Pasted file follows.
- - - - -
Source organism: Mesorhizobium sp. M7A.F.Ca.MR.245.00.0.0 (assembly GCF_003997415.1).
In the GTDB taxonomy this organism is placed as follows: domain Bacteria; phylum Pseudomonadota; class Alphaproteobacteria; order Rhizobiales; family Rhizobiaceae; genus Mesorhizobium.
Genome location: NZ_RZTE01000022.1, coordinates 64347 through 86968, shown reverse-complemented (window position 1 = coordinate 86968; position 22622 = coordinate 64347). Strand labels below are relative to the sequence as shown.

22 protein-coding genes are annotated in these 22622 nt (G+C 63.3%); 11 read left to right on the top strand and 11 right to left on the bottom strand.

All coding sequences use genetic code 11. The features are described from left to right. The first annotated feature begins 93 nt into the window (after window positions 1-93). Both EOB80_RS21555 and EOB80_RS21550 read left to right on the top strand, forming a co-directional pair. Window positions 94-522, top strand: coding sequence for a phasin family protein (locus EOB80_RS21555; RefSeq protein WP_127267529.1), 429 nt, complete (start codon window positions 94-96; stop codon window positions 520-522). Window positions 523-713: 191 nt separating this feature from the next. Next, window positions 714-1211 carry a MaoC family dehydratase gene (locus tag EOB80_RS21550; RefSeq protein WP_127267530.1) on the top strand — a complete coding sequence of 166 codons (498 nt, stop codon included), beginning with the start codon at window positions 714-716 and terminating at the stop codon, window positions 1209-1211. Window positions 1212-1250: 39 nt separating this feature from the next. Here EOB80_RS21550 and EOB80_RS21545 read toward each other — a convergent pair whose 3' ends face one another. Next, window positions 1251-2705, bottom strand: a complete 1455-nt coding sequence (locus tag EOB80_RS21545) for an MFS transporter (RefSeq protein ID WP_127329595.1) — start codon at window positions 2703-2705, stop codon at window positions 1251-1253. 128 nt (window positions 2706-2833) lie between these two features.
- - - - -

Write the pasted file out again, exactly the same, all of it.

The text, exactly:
Source organism: Mesorhizobium sp. M7A.F.Ca.MR.245.00.0.0 (assembly GCF_003997415.1).
In the GTDB taxonomy this organism is placed as follows: domain Bacteria; phylum Pseudomonadota; class Alphaproteobacteria; order Rhizobiales; family Rhizobiaceae; genus Mesorhizobium.
Genome location: NZ_RZTE01000022.1, coordinates 64347 through 86968, shown reverse-complemented (window position 1 = coordinate 86968; position 22622 = coordinate 64347). Strand labels below are relative to the sequence as shown.

22 protein-coding genes are annotated in these 22622 nt (G+C 63.3%); 11 read left to right on the top strand and 11 right to left on the bottom strand.

All coding sequences use genetic code 11. The features are described from left to right. The first annotated feature begins 93 nt into the window (after window positions 1-93). Both EOB80_RS21555 and EOB80_RS21550 read left to right on the top strand, forming a co-directional pair. Window positions 94-522, top strand: coding sequence for a phasin family protein (locus EOB80_RS21555; RefSeq protein WP_127267529.1), 429 nt, complete (start codon window positions 94-96; stop codon window positions 520-522). Window positions 523-713: 191 nt separating this feature from the next. Next, window positions 714-1211 carry a MaoC family dehydratase gene (locus tag EOB80_RS21550; RefSeq protein WP_127267530.1) on the top strand — a complete coding sequence of 166 codons (498 nt, stop codon included), beginning with the start codon at window positions 714-716 and terminating at the stop codon, window positions 1209-1211. Window positions 1212-1250: 39 nt separating this feature from the next. Here EOB80_RS21550 and EOB80_RS21545 read toward each other — a convergent pair whose 3' ends face one another. Next, window positions 1251-2705, bottom strand: a complete 1455-nt coding sequence (locus tag EOB80_RS21545) for an MFS transporter (RefSeq protein ID WP_127329595.1) — start codon at window positions 2703-2705, stop codon at window positions 1251-1253. 128 nt (window positions 2706-2833) lie between these two features.